By default, your devices are configured to use the DNS of your internet service provider. This makes it easier for them to track your browsing habits. You can actually use a third party DNS so that your ISP won’t know the machine translations of your websites.
Get a VPN
The internet is a gigantic network that connects the whole world with the use of thousands of devices – modems, computers, routers, servers, wires, and many more. It is a complex network and within it lies the concept of a VPN or a virtual private network. By the name itself, a vpn that it does not physically exists. However, it uses the same system, the same devices, the same network of devices that the internet makes use of.
With a vpn service, your privacy and data security can be well protected from your internet service provider. This is because everything that goes in and out of your device through a VPN is highly encrypted, making it difficult and even impossible for your ISP to know what you are accessing online.
Thus, ISPs will not be able to track and store your personal information, the way they normally do if you don’t use a vpn.
Choose the right VPN Provider
Hundreds of VPN providers are available all over the world, but not all of them have your privacy in mind. Ever wonder why some VPNs are offered for free, or for a cheap price only? This is the main business of these VPN providers are not really the protection of your privacy, but the exact opposite. These companies are just masquerading as VPN providers, but they are really after your information. Their main business is to sell your information to advertisers.
Thus, choose to get a paid VPN service instead of a free one. A good VPN service provider has several servers all around the world and makes use of military-like encryption all in a reasonable price.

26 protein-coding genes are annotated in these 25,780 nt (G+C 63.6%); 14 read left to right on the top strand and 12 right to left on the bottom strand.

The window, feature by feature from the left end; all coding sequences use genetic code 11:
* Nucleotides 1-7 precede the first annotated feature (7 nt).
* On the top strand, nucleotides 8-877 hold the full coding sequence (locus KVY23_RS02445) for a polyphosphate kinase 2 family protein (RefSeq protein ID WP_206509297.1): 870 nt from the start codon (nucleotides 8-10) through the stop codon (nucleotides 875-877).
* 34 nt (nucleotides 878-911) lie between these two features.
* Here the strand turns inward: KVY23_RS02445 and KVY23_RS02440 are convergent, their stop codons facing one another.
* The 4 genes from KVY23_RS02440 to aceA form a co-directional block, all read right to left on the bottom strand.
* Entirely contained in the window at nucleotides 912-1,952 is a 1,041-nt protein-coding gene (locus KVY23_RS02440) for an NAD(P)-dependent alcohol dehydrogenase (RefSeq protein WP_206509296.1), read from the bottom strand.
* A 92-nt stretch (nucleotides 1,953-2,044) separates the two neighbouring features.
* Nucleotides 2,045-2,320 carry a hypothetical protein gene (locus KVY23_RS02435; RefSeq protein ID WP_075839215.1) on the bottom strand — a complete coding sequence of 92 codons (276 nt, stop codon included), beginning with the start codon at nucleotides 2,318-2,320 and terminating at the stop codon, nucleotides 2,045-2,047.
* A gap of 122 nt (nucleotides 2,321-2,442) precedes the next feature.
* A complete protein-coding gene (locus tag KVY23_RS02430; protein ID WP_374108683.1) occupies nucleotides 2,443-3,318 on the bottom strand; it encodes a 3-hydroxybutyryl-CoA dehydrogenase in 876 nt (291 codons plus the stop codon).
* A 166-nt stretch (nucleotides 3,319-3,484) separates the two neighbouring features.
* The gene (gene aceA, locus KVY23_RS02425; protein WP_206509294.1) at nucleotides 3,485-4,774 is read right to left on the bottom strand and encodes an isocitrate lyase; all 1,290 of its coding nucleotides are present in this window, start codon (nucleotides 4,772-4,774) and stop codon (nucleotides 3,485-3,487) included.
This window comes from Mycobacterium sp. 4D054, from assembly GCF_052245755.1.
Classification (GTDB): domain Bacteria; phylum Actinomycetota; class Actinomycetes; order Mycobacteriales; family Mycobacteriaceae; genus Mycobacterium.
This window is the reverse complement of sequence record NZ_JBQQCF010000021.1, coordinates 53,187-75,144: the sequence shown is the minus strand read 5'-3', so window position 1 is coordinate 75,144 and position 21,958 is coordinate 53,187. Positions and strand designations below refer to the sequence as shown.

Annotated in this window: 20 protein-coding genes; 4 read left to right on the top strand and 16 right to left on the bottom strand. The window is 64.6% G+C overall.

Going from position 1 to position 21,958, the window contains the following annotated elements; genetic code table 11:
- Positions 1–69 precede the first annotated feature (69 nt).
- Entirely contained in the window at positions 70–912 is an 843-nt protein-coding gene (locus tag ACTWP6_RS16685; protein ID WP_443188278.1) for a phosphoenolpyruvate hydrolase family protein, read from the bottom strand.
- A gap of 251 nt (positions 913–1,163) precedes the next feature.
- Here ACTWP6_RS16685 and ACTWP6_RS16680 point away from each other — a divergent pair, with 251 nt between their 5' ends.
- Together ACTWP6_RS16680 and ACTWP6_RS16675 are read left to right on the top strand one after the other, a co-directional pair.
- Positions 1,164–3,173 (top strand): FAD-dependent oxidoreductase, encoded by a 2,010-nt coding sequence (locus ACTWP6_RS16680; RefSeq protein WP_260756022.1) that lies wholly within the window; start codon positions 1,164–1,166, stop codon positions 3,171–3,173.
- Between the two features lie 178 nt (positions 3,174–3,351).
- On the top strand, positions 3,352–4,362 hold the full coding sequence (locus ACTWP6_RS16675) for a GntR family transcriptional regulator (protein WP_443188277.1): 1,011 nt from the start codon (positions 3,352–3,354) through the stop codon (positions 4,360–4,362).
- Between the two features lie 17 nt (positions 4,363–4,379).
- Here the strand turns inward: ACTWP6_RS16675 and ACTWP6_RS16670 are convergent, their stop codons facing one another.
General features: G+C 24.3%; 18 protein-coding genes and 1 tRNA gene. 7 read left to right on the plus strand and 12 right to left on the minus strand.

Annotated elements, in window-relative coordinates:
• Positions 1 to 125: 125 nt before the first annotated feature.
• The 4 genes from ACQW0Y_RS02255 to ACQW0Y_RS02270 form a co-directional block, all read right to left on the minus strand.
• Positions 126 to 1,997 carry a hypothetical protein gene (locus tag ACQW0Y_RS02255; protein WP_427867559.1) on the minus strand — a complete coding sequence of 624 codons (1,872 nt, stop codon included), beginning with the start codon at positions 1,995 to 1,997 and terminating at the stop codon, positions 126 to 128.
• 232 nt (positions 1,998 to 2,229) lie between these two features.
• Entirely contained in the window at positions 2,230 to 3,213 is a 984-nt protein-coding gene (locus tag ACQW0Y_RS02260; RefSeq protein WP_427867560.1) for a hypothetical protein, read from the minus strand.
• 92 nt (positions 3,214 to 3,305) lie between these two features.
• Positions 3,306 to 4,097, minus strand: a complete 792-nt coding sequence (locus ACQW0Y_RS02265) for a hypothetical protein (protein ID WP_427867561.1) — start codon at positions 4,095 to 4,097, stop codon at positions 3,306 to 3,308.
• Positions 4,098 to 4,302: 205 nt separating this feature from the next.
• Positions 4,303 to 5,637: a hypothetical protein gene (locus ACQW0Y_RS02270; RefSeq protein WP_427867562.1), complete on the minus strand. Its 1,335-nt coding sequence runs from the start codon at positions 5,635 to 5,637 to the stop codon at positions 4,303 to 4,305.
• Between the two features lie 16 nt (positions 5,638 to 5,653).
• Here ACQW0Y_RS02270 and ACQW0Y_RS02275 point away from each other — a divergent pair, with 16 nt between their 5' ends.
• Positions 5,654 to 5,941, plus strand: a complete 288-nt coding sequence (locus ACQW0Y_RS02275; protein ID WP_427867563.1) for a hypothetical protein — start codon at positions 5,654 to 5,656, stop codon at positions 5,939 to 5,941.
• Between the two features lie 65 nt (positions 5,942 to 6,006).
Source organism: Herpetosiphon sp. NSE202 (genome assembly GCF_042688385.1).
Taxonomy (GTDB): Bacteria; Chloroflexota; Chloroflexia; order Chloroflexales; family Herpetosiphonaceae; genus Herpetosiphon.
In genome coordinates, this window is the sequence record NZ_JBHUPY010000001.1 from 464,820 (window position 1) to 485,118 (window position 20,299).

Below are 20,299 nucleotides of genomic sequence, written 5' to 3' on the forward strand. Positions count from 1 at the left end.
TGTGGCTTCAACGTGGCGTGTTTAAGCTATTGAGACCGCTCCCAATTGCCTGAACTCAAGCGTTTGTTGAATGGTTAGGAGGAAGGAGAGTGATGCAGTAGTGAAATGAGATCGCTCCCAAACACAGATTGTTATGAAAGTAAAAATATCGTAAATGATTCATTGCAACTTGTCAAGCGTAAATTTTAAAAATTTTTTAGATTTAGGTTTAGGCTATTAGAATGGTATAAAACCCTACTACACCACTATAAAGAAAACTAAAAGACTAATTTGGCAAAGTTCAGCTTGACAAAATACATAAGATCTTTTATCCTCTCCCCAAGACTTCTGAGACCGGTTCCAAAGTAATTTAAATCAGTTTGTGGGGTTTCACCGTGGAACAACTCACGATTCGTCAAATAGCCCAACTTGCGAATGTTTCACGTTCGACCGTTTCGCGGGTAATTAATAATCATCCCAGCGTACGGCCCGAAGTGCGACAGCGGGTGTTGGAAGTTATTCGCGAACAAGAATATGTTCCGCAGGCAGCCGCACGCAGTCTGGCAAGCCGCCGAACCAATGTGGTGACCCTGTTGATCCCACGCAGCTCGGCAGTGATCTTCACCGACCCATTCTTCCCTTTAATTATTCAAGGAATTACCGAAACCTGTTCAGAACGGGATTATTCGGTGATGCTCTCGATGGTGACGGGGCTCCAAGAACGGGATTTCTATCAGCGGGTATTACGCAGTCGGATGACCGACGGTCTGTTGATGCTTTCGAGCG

Tor Browser works similarly as a VPN in that it hides your online activities by hiding your real IP address. Your ISP will only know that you are using the Tor network. The limitation is that there are websites that are not compatible with Tor because of the built-in security. You may also have to change your online habits while on the Tor network.
The Bottom Line
Your ISP may be the only one who really knows you and your habits. They may even know you more that your friends and family does because of their tracking capabilities. What is even more frightening is that the government seem to support them. With the recent repeal of consumer’s privacy protection, they are basically allowed to spy on you.
The eight tips above are just a few ways to help you protect your privacy. However, your ISPs will still a have an idea of what you are doing online. The most recommended solution is getting a vpn provider that really provides internet security and data protection. However, the ultimate solution is when the government itself protects the consumers.